In a composite image, Bianca Velasquez holds an example of her beadwork and Kelly Tapìa-Chuning stands in front of her woven blankets.

I Exist Because They Survived: Artists Unpack Assimilation at Material Gallery


For artist Bianca Velasquez, reconnecting with her ancestors through art was a journey that began by accident. Rather than throw away the canvas she tore while painting, Velasquez began to repair it with a needle, thread and beads. “It just grew, and I filled the entire canvas with beading,” she says.

Despite creating art her whole life, this was the start of something new. After her family immigrated to the U.S. from Honduras, much of their history and tradition was left behind under pressure to assimilate. Even though the beadwork was deeply reminiscent of the traditional artwork made by her ancestors, Velasquez still felt distanced from the form.

Velasquez poses with a partially completed work on an easel to show the process of her beadwork.
Velasquez creates vibrant beadwork as a way to reconnect with the traditional art made by her Honduran ancestors. Photo by Dominic Jordon.

“I [felt] kind of unethical for using such a traditional medium because I haven’t done the work to connect with my lineage and my ancestry. As a product of assimilation … I felt like I was appropriating my own culture by beading, which is such a crazy concept that I’m still unpacking,” she says.

“I started dismantling them and taking them apart, and it originally was an act of mourning, but it turned into an act of reclamation.”

It wasn’t until a conversation with Jorge Rojas, local artist and co-founder of new South Salt Lake art gallery Material, that Velasquez began to consider beadwork as a pathway for reconnection. Rojas describes her work as “primal,” a word that resonates with Velasquez. “I’m connecting to something spiritual that is healing me and healing generational trauma that goes back and back and back,” she says.

When Rojas joined forces with multidisciplinary art collective 801 Salon for a new installation, Velasquez’s beadwork was an obvious choice, and when considering the theme of what it means to assimilate—especially from a Latinx perspective—artist Kelly Tapìa-Chuning came to mind.

Tapìa-Chuning has been making art that explores her personal and familial history for much of her life. After her great-grandmother’s passing in 2021, she began recording her family’s history, uncovering the lost pieces of her lineage. As a mixed-race Chicana with Indigenous ancestry, Tapìa-Chuning shares a similar experience of losing familial identity to colonization.

“My family is very much assimilated,” Tapìa-Chuning says. “I didn’t grow up within a proud Mexican family … being mixed-race myself, it felt like two opposing forces. I always had a hard time accepting my identity.” This feeling, she explains, is exacerbated by the fact that much of the Indigenous history and culture in the U.S. has been made inaccessible by mainstream, racist ideology that deems it unimportant.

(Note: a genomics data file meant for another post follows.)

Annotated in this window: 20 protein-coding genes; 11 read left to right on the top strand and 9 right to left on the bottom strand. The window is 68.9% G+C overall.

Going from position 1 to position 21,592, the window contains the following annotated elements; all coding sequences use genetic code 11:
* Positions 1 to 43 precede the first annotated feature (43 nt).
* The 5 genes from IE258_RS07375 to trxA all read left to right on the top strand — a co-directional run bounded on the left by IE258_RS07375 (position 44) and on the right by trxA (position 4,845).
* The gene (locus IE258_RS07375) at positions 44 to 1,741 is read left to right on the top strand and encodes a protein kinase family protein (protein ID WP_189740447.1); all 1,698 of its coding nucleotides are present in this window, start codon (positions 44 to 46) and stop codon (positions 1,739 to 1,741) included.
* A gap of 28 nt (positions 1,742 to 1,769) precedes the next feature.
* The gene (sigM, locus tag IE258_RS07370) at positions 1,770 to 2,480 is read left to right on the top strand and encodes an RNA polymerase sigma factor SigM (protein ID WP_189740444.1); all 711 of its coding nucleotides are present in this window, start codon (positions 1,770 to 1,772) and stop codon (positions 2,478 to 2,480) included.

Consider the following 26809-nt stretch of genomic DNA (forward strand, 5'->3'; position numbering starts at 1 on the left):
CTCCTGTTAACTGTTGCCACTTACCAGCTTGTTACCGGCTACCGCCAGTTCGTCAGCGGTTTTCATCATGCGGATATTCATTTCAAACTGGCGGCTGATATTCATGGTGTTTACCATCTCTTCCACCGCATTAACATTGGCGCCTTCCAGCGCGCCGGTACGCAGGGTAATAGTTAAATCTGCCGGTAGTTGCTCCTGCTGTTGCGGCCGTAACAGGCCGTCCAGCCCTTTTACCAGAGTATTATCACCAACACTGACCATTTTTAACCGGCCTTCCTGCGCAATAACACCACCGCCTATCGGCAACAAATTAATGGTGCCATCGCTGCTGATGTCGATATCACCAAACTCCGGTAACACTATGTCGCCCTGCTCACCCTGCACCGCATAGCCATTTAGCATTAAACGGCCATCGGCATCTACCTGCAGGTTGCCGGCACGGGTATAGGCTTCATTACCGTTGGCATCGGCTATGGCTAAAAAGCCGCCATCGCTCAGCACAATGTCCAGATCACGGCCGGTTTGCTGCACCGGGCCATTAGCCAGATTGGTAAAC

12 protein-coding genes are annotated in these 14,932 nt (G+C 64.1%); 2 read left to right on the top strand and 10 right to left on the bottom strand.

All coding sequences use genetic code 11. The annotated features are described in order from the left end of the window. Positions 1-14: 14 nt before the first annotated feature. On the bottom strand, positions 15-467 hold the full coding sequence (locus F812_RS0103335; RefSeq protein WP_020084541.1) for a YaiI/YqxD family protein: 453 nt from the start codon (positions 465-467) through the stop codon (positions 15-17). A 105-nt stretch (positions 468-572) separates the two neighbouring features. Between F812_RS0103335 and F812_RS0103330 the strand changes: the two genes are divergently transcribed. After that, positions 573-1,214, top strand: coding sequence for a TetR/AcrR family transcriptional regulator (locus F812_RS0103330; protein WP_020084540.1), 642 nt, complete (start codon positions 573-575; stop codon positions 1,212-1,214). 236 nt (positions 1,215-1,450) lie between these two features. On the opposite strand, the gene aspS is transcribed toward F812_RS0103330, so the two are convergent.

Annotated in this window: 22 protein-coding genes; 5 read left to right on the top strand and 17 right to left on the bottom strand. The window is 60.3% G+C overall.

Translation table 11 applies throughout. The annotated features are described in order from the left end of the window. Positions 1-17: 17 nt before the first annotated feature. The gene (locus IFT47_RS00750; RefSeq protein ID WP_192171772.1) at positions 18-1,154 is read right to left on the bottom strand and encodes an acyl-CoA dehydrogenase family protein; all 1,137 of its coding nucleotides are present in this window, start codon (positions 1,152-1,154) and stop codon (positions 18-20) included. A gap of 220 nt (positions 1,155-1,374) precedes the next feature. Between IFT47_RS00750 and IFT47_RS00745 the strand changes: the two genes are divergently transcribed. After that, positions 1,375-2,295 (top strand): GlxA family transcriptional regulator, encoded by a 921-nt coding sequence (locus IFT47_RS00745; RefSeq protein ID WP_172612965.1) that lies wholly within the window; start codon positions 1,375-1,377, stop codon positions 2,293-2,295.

“I’m connecting to something spiritual that is healing me and healing generational trauma that goes back and back and back.”

A striped blanket made by Kelly Tapìa-Chuning hanging on the wall.
Tapìa-Chuning’s blankets weave together both Indigenous and European traditions. Photo courtesy of Kelly Tapìa-Chuning.

The desire to uncover her family’s history and unpack what it means to assimilate led Tapìa-Chuning to examine the Mexican blanket, an object she grew up around that served as an anchor within her household. The history of the blanket itself is symbolic of what it is to be mestiza, created with both Indigenous and European traditions. Tapìa-Chuning relays that it was also used by the Mexican government after the Mexican Revolutionary War to perpetuate a homogenous Mexican identity, one that erased Afro and Indigenous cultures.

“I started dismantling them and taking them apart, and it originally was an act of mourning, but it turned into an act of reclamation. What does it mean for me, as a mixed-race woman of Indigenous descent, to be putting my labor into these blankets?” she says.

Sharing a space for the upcoming installation at Material gallery has been a source of inspiration for both artists, and a chance to see themselves through each other’s work. “While we have different mediums … a lot of what we’re trying to dissect is coming from the same place,” Velasquez says of their collaboration. Tapìa-Chuning smiles and adds, ‘‘The first time we connected, it felt like our souls connected.”

The exhibit is titled Sangre Mía, or “My Blood.” Summed up into a sentence, Tapìa-Chuning describes a central motif of the installation: “I exist because they survived.” Sangre Mía opens Nov. 11 with an artist talk at 5 p.m. and general admission at 6 p.m. at Material, located at 2970 South West Temple. Keep up with the artists on Instagram and @kelly_chuning.

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Encircle Gallery: Art for the Community, by the Community
Illustrating the Inbetween: Mel Aphayrath